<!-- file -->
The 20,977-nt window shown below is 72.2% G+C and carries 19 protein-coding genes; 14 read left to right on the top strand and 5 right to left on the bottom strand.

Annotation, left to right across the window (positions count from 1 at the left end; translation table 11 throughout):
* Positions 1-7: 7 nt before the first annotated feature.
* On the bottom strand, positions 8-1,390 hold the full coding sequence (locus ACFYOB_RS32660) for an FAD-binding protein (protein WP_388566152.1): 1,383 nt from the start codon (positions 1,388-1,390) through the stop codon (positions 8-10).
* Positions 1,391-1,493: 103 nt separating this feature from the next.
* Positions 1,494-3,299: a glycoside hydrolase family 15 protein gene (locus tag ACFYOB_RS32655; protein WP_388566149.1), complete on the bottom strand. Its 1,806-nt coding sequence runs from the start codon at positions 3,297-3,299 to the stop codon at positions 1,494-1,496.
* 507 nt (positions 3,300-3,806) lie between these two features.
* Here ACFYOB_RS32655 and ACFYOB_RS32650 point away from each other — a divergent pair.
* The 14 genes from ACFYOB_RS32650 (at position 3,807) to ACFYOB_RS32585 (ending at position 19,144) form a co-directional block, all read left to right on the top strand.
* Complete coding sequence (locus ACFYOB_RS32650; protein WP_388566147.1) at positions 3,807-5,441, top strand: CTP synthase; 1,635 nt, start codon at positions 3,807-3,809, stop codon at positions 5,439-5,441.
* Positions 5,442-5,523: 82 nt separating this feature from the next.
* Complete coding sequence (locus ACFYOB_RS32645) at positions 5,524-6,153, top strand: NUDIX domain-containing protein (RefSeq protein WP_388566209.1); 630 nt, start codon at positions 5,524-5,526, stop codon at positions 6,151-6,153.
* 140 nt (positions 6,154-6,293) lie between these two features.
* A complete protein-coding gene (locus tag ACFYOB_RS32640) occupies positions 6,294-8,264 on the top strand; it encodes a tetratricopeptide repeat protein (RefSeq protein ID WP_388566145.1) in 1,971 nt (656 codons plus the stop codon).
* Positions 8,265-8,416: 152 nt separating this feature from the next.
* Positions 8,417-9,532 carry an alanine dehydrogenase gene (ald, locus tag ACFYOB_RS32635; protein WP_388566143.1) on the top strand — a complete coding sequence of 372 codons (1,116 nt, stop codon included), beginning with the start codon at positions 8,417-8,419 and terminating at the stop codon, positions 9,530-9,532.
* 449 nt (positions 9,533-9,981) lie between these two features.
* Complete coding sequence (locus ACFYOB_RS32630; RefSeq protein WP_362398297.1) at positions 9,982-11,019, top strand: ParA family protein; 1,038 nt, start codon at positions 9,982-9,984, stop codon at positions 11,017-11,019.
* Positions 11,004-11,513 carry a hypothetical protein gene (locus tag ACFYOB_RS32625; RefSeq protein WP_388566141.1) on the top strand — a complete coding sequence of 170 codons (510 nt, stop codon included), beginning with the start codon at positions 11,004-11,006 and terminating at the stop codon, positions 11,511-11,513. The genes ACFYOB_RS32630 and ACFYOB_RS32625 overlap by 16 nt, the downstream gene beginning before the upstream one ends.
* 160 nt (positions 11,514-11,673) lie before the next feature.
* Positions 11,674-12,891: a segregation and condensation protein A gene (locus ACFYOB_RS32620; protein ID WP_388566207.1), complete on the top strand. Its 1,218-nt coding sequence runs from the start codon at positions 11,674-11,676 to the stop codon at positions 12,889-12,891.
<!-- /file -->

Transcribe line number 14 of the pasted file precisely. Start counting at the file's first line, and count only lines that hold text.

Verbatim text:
* A complete protein-coding gene (locus tag ACFYOB_RS32640) occupies positions 6,294-8,264 on the top strand; it encodes a tetratricopeptide repeat protein (RefSeq protein ID WP_388566145.1) in 1,971 nt (656 codons plus the stop codon).